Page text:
My Sisters and Brothers in Christ:
The prophets of the Old Testament foretold that God’s Spirit would rest upon the Messiah to sustain His mission. Their prophecy was fulfilled when Jesus the Messiah was conceived by the Spirit and born of the Virgin Mary. The Holy Spirit descended on Jesus on the occasion of His Baptism by John. Jesus’ entire mission occurred in communion with the Spirit. Before He died, Jesus promised that the Spirit would be given to the Apostles and to the entire Church. After His death, He was raised by the Father in the power of the Spirit.
On Oct. 17, 2021, at St. James Cathedral, we will be celebrating a Pentecost, the descent of the Holy Spirit upon adults through the Sacrament of Confirmation. These men and women have chosen to take on further study to enrich their faith journey. With great joy, they come from parishes all over the Diocese of Orlando knowing that the Sacrament of Confirmation deepens their baptismal life, calling them to be missionary witnesses of Jesus Christ in our families, neighborhoods, society, and the world. As baptized Catholics, we initially receive this message of faith. Through the Sacrament of Confirmation, these adults are filled with the Holy Spirit in a deeper and more intensive manner with great emphasis given to the person of Jesus Christ, who asked the Father to give the Holy Spirit to the Church for building up the community in loving service.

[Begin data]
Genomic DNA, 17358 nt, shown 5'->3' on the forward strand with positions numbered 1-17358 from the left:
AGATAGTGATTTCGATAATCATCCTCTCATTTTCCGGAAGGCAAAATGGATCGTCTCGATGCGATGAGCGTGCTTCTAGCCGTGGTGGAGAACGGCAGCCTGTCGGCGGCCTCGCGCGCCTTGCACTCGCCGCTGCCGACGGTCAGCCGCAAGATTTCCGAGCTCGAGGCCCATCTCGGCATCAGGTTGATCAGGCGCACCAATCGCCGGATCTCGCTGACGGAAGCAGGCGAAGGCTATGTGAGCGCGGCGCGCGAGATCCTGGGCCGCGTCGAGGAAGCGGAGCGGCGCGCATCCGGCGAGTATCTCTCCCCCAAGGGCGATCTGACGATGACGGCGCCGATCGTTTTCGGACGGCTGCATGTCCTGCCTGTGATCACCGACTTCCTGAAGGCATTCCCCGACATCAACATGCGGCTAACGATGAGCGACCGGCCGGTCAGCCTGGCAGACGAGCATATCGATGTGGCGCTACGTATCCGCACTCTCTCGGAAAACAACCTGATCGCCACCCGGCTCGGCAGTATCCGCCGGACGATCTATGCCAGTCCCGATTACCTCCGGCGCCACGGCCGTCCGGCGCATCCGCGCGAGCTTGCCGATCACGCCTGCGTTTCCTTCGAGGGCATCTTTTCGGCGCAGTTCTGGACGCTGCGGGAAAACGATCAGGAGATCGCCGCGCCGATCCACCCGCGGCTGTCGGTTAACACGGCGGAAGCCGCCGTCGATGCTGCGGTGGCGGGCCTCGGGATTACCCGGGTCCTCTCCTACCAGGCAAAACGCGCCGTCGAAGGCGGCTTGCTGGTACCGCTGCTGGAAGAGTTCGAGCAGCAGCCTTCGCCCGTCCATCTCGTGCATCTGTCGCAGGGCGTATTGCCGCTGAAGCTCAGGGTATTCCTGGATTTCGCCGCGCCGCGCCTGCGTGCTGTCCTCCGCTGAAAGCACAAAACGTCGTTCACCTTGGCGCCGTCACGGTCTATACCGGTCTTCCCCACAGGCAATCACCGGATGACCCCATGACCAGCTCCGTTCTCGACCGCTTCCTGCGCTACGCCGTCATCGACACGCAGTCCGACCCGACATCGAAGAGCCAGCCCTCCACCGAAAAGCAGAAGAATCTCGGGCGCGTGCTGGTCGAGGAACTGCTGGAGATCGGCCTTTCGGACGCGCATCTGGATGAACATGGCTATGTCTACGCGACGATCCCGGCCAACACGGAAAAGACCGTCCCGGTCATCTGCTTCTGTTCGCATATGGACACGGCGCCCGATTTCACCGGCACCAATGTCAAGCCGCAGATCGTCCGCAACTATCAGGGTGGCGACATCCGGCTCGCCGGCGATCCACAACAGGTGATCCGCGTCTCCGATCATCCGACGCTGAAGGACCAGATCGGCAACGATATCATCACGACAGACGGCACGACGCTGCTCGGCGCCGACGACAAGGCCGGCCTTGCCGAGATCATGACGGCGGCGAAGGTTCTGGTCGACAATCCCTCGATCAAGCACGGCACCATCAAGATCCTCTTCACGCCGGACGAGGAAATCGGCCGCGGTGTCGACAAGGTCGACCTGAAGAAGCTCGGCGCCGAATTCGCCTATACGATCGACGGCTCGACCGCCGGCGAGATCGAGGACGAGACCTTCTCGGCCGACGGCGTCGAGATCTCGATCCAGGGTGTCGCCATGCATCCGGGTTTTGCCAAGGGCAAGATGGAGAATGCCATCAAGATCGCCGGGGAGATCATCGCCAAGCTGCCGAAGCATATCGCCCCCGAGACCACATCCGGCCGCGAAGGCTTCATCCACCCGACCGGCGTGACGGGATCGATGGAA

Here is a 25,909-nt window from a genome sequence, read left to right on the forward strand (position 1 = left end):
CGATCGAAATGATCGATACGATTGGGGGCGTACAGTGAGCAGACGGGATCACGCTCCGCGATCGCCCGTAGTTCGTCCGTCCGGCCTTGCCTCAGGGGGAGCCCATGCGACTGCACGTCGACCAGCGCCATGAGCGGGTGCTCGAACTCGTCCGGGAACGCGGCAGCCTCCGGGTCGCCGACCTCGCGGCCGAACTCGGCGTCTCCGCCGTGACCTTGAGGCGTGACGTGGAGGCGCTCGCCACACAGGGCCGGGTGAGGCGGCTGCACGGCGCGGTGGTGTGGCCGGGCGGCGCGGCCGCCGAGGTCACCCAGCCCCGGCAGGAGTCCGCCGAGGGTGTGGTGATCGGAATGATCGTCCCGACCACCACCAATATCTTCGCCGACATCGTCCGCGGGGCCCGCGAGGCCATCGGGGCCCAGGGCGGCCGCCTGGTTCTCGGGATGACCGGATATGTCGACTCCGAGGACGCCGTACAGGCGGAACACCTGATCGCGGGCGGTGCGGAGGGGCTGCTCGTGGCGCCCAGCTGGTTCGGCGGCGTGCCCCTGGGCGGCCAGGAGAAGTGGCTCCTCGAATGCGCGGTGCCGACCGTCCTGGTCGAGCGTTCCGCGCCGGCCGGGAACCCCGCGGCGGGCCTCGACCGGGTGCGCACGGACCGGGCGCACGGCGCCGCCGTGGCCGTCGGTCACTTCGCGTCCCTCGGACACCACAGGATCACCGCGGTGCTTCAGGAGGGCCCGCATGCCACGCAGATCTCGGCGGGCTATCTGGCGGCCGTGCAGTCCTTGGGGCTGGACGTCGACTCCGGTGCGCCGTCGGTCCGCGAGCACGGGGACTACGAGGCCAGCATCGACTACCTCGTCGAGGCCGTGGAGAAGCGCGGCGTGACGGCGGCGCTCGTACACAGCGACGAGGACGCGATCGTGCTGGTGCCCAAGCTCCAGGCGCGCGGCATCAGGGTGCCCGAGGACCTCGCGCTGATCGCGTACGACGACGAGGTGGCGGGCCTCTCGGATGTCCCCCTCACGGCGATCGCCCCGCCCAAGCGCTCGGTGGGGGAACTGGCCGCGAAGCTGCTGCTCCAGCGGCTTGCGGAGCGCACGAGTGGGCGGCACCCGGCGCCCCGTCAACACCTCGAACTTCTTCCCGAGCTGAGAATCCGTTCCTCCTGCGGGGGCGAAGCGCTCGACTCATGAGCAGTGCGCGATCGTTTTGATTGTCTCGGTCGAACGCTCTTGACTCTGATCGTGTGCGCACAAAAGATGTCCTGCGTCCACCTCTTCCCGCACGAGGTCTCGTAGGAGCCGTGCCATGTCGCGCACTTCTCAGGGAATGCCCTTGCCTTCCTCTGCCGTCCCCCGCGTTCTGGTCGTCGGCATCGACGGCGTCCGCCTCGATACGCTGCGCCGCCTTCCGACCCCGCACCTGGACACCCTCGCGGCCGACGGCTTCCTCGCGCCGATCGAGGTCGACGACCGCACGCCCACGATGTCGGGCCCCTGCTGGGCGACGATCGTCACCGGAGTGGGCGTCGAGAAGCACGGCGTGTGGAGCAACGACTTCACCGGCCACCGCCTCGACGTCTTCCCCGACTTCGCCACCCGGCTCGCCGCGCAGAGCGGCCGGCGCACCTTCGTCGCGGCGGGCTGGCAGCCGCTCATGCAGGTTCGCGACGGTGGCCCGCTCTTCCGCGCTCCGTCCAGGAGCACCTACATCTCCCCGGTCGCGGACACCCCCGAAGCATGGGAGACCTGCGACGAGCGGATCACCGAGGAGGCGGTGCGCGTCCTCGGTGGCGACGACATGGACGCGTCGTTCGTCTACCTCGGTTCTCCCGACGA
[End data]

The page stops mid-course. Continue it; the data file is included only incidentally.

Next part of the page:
It is fitting on this occasion that we join through our prayer, the people of God throughout the world, at the request of the Holy Father, to celebrate the official opening of a Synod convoked by Pope Francis, October 2021 to October 2023 with the theme, “For A Synodal Church: Communion, Participation, and Mission.” Synodality is the way of being the Church today according to the will of God, in a dynamic of discerning and listening together to the voice of the Holy Spirit. For our part, my sisters and brothers in Christ, God asks us for a listening heart to hear the Word of God and a prayerful, discerning openness to His will as one body of Christ. Journeying together – laity, pastors, the Bishop of Rome — will require our offering to God with all our heart, with all our being, with all our strength, and with all our mind. Pope Francis said, “Journeying together…is an easy concept to put into words, but not so easy to put into practice.”
The Scriptures of the 29th Sunday in Ordinary Time point us to put these words into practice as we proclaim God’s message about the humble call for service for all the people.
Jesus tells us that being ‘great’ is not about how ‘high’ you are able to climb the ladder in a secular world. Jesus utterly rejects the vertical relationships and says, “But it shall not be so among you.” Jesus tells us that the only place of greatness is to be a servant, a servant of all the people, no matter our stand in society.
He showed us this throughout His earthly years. Christ the King came to us homeless, fed the people, healed the sick, washed the feet of His disciples, embraced the forsaken, touched the lepers, was tortured and in His last, offered Himself in forgiveness that we might have eternal life. He rejected rank and status — today we praise Him as High King of Heaven.
We must begin our servitude at the altar of God and receive His Body and Blood to nourish our soul. As we behold the Lamb of God, as we walk down the aisle of the church to receive Holy Communion, we are coming to be united with Jesus. We welcome Jesus and we prepare ourselves to step from this sacred moment into the next sacred moment as we become the body of Christ by serving others. Then, and only then, are we able to join with each other, to journey together as pilgrims, and become missionary People of God.
May we, in the Communion of Christ’s body, offer our humble service to confidently approach the throne of grace.